“We stretch the timeline and expand the geographical scope of study, looking to imperialism, the rise of international socialism, the struggle against fascism, and the long history of decolonization in order to understand the deep origins of the Cold War,” he added. “So, unlike more traditional approaches that focus squarely on diplomatic relations between Washington and Moscow, we attempt to weave together a synthetic narrative of the twentieth century from a global perspective.”
Such a perspective, said Mohandesi, ties together histories that are often kept separate, showing how seemingly disparate events were often linked by similar global processes. The course is also important, he said, because the Cold War completely, and irreversibly, transformed life on our planet. “Studying it with such a broad perspective helps us understand the major international issues that confront us today—and it might even help us find ways to resolve them.”
RUS 2315: Love, Sex, and Desire in Russian Literature and Culture
Reed Johnson, Lecturer in Russian
“It’s such a great topic,” said Johnson. “Love, sex, and desire are things we think about a lot, but not perhaps in a deep way.” In Russian culture, however, such fundamental human experiences are richly depicted, he explained, and literature and film provide a window for students to see how another culture has imagined these human relations in ways often quite different from our own.
“When I was selecting works for this syllabus, I could include almost anything, because love plays a central role in many nineteenth- and twentieth-century works,” Johnson said. The course, which was created by department chair Alyssa Gillespie, looks at more than two dozen works, ranging across three centuries. “We’re reading short stories, four novels, and poetry and watching four films,” said Johnson, “And the bulk of the material is from the nineteenth century onward, when Russian culture really began to flourish under writers like Pushkin, Dostoyevsky, and Tolstoy."
The course, which is taught in English, is a good introduction to Russian literature and culture in general, said Johnson, who hopes some of the students will be interested in delving deeper and pursuing Russian language courses.
New Courses, Fall 2019
- Introduction to African Religions and Cultures
- Black Women's Lives as the History of Africana Studies: 18th and 19th Centuries
- Recreating Africa: Diasporic Imaginings of Race and Space
- Deities in Motion: Afro-Diasporic Religions
- Medical Anthropology
- Landscapes of Power: Culture, Place, and the Built Environment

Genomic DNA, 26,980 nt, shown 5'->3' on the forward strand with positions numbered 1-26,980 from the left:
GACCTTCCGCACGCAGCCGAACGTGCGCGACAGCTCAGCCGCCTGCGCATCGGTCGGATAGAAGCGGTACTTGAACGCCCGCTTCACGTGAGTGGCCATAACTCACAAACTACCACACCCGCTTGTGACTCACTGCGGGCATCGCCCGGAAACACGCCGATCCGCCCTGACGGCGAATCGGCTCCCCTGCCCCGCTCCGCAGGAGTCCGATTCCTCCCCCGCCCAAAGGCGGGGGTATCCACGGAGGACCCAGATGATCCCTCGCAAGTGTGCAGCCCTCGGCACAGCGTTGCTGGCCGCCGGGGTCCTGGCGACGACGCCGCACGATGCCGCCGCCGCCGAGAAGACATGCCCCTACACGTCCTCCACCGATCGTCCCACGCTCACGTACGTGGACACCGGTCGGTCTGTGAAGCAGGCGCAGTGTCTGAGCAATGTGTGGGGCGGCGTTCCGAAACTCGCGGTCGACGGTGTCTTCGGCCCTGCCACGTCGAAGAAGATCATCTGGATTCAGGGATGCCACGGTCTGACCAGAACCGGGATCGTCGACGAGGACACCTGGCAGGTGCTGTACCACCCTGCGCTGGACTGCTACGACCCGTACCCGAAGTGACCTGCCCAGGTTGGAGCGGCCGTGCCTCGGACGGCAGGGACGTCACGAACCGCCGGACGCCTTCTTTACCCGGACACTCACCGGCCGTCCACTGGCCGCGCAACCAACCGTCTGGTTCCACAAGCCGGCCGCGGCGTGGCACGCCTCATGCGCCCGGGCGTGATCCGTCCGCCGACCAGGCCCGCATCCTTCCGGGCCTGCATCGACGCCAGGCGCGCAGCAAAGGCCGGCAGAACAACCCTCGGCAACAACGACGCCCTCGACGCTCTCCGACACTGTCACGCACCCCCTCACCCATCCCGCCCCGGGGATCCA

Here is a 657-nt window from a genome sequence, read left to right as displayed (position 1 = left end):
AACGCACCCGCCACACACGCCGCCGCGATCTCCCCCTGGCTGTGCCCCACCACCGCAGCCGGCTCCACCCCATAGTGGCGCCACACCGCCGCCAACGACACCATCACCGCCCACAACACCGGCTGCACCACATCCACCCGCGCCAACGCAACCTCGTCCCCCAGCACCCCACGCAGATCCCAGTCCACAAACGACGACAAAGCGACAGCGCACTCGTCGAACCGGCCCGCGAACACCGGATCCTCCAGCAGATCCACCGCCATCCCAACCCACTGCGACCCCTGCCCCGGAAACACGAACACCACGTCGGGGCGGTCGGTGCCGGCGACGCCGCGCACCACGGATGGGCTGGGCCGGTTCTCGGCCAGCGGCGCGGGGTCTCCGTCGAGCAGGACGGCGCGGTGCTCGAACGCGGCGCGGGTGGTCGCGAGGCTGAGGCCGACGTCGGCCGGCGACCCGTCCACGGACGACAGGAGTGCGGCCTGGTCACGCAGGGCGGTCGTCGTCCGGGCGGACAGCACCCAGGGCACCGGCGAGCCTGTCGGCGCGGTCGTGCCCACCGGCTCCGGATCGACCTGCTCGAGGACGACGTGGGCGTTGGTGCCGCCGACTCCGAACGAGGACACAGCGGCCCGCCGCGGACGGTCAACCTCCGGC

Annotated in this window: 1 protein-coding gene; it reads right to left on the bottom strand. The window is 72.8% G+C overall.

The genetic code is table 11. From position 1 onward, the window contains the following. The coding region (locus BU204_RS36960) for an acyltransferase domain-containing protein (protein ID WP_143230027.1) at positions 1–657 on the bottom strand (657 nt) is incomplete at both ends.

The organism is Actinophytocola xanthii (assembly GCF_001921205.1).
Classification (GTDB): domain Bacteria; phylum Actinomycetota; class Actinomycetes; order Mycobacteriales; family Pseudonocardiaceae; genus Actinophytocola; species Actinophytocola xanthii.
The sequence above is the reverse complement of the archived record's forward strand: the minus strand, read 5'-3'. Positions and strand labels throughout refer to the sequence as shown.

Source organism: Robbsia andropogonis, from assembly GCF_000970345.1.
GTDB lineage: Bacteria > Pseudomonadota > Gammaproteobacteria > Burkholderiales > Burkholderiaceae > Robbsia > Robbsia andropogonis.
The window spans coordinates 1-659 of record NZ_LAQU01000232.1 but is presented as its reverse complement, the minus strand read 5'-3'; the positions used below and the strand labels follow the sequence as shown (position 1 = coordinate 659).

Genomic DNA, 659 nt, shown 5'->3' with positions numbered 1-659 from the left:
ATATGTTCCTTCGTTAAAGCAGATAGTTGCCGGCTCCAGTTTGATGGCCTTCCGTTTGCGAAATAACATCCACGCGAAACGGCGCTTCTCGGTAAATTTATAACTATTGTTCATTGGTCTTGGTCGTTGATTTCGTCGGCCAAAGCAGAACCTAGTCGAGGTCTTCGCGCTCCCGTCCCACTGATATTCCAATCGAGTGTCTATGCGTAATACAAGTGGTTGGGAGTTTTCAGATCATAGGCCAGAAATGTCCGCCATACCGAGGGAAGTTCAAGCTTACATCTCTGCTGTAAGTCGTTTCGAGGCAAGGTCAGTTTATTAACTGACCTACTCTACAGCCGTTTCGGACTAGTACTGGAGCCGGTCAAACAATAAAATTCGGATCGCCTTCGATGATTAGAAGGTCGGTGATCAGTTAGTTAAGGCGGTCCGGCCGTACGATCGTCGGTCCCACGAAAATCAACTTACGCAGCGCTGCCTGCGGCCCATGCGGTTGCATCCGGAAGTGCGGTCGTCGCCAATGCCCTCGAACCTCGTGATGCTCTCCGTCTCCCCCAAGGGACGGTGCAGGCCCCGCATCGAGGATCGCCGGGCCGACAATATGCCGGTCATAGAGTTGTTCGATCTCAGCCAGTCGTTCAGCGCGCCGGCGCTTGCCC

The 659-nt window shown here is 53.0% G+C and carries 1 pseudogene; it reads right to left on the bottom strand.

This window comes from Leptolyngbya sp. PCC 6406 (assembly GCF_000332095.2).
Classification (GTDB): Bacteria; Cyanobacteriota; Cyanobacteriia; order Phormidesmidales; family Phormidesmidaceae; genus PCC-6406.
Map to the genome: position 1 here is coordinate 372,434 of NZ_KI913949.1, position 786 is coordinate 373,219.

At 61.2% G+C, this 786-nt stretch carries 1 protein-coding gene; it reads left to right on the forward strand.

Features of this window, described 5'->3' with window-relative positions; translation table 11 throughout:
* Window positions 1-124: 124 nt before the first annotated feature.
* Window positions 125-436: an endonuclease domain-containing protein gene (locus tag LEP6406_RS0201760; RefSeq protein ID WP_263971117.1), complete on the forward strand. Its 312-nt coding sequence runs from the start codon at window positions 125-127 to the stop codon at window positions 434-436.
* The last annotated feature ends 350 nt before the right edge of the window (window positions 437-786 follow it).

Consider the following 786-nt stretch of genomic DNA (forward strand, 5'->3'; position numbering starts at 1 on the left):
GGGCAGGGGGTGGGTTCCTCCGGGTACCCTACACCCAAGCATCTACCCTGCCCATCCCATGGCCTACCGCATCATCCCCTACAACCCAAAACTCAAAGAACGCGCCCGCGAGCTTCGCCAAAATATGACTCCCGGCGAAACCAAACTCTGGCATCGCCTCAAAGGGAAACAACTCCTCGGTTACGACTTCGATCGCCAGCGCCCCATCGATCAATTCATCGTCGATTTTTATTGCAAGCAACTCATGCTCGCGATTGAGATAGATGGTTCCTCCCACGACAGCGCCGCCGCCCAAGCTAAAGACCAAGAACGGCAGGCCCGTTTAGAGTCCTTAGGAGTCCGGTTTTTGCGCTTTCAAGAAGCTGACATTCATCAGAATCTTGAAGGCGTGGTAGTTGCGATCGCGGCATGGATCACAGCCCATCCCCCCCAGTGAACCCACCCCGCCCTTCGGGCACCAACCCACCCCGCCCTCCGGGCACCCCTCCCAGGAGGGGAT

- Living and Dying in Ancient Rome
- Matisse and Picasso
- African Americans and Art
- Medieval Art and the Modern Viewer: Building an Exhibition with the Wyvern Collection
- Militancy and Monasticism in South and Southeast Asia
- Korean Beyond Borders: Contemporary Literature and Film
- Methods in Ocean Change Ecology
- Current Topics in Marine Science
- Motor Systems Neurobiology
- Ancient Greek Medicine
- Ethics of Computing
- Introduction to Caribbean Dances and Cultures
- Intermediate Improvisation and Partnering
- Filmmaking and Born-Digital Storytelling
- Cognition in Analog and Digital Environments
- Economics of Money, Banking, and Finance
- Financial Economics
- Poverty and Economic Development
- Writing Studio
- Introduction to Environmental Literature
- Shakespeare's Tragedies: Pathos and Politics
- Victorian Realism: Dickens and Eliot
- Geographic Information Systems (GIS) Applications in Earth and Oceanographic Science
- Coastal Oceanography
- Aesthetics in Africa and Europe
- Texts Talking Back: French Canada Speaking to Itself and to the World through Literature
- Politics of Climate Change
- Political and Economic Development in East Asia
- International Relations in East Asia
- The World’s Most Dangerous Place? Gender, Islam, and Politics in Contemporary Pakistan
- Serious Games: Critical Play for History
- 'Deviant Lives' in Latin America
- The Global Cold War
- Medieval and Reformation Intellectual History
- Women, Performance, and Activism in the Americas
- The Swerve: Lucretius's De rerum natura
- Quantitative Reasoning: Mathematics for Sustainability
- Experiencing Latin American Music
- From Claudio Monteverdi to Lin-Manuel Miranda: Issues at the Intersection of Music and Theater
- What is Equality?
- Contemporary Theories of Racism
- Seminar in Behavioral Neuroscience
- Believers, Converts, and Apostates
- Religion on the Move: Religion, Migration, and Globalization
- Popular Religion in the Americas
- Buddhism in America
- Love, Sex, and Desire in Russian Literature and Culture
- Sociology of Deviant Behavior
- Racial and Ethnic Health Disparities
- Sociological Perspectives on Asia(ns) and Media
- Migrant Imaginaries
- Musical Theater Performance
- Performance in the Twenty-First Century